Do-do happens and it is part of the journey. Sometimes it feels like really deep do-do. But we saw last week that failure does not mean forever, failure is not final.
So, how do you turn setbacks into success? If do-do happens to you, what exactly should you do-do?
J.K. Rowling’s manuscript for Harry Potter was rejected by 15 publishers. That was a setback.
When Jimmy Carter was not re-elected after his first term as President of the United States, he described it as being fired by the American public. That was a setback.
When Steve Jobs was fired by Apple, the company he had created, he was so devastated friends and colleagues were worried he may commit suicide. That was a setback.
Great! Use the setbacks!
But setbacks are often what enables you to launch to the next level with even greater strength and success.
According to Joseph Campbell, the American mythologist, all of the heroes of the world’s cultures follow a similar path, a path which includes many setbacks. These are both fuel and learning episodes which ultimately lead to the hero’s success.
Crucially, they would not be successful had they not had the setbacks.
Ok, but how?
In “Firing Back: How great leaders rebound after career disasters”, Jeffrey Sonnenfeld of Yale and Andrew Ward of the University of Georgia, describe five steps for fighting back. They are:
- Don’t give in. Fight it, choosing the right battles to fight.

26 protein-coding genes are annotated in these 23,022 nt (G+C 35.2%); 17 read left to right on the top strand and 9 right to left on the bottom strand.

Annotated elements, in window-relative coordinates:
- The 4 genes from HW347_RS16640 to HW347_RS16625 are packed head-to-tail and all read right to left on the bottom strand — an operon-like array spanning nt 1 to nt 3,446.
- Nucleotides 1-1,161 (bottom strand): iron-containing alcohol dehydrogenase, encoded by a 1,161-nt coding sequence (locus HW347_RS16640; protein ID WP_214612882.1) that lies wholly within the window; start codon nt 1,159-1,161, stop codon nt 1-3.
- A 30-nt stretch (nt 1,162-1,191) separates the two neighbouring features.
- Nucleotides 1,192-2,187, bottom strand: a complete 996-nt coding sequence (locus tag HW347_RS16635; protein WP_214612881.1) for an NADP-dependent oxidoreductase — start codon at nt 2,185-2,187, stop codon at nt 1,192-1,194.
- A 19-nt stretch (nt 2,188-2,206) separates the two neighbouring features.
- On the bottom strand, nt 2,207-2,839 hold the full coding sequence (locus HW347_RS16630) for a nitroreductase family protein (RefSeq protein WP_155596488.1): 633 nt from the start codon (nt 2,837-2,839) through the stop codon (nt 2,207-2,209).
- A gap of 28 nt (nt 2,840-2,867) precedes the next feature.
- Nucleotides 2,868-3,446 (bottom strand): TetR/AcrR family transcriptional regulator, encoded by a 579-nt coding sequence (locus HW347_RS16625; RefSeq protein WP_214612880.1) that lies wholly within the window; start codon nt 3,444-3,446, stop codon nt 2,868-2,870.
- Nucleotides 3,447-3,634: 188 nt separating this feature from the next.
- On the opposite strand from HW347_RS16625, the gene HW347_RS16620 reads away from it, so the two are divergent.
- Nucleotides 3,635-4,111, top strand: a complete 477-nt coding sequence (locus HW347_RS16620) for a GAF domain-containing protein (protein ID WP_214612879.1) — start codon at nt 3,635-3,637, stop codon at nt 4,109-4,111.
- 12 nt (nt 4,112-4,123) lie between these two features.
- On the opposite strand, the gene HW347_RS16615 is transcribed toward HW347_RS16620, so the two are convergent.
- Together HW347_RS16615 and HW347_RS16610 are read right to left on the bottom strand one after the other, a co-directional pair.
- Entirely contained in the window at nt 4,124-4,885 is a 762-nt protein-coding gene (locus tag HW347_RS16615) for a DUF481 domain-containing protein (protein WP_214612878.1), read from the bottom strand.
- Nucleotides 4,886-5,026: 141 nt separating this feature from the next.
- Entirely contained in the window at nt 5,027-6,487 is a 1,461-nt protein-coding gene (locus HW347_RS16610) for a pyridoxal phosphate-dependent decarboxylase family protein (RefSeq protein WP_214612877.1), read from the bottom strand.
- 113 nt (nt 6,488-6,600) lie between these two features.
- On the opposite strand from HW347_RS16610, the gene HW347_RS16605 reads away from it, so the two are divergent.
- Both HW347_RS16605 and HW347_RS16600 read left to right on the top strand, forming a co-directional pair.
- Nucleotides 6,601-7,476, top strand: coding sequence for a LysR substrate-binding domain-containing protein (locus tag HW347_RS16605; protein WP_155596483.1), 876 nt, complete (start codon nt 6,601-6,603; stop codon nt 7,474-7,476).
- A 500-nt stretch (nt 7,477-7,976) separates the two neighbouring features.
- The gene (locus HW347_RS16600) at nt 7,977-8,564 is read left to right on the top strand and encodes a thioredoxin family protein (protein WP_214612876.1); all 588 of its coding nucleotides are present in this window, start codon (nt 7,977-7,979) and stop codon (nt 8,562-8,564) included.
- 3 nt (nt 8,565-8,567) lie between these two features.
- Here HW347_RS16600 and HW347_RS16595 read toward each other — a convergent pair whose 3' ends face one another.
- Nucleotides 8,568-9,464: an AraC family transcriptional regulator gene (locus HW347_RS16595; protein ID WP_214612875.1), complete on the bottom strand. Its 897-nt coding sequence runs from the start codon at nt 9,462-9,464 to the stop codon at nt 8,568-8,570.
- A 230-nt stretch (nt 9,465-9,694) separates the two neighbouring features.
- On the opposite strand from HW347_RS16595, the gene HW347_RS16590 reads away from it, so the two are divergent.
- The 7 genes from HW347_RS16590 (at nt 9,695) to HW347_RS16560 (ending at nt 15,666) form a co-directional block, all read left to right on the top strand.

- Don’t retreat into your cave of grief. Use the support of others to help you.
- Don’t blame yourself. Put things into context, keep your self-esteem.
- Show your capability. Prove you are good.
- Set yourself a mission that will drive you.
I’ll add one of my own: persist. As Jack Dempsey says, “Champions get up when they can’t”.
A setback just means you haven’t succeeded yet.
Want more stories of failure? Walt Disney was fired by a newspaper for “a lack of ideas”; Einstein’s Ph.D. thesis on special relativity was rejected twice, he submitted another paper on a different topic, which was also rejected, he changed one word and re-submitted it and it was accepted; Sony’s first product was a rice cooker which sold less than 100 units.
There are thousands of these stories. And common to all is how they never took the failure as final. It was always simply a learning episode that enabled their ultimate success.
From setback to success
J.K. Rowling became the first ever person to become a billionaire from writing books. That was setback to success.
Jimmy Carter responded from his “firing” with efforts that won him a Nobel Prize in 2002. That was setback to success.
Steve Jobs took some time off, travelled around Europe, went cycling and camping under the stars. He set up NeXT, sold it to Apple in 1996 and became their CEO again in 1997, when it was going through difficult times. He introduced the iMac, the iPod and the iPhone. By 2012, Apple became the most highly capitalised company in the world. That was setback to success. iSuccess.
Negotiation setback to success
So if your negotiation fails? Don’t worry, it’s what happens. Failure isn’t final. Learn. The negotiation is never over.
One of the greatest negotiations ever was the Good Friday peace agreement in Northern Ireland. George Mitchell, the U.S. envoy who led the process, described it as “700 days of failure and one day of success”.
But it was the one day that mattered.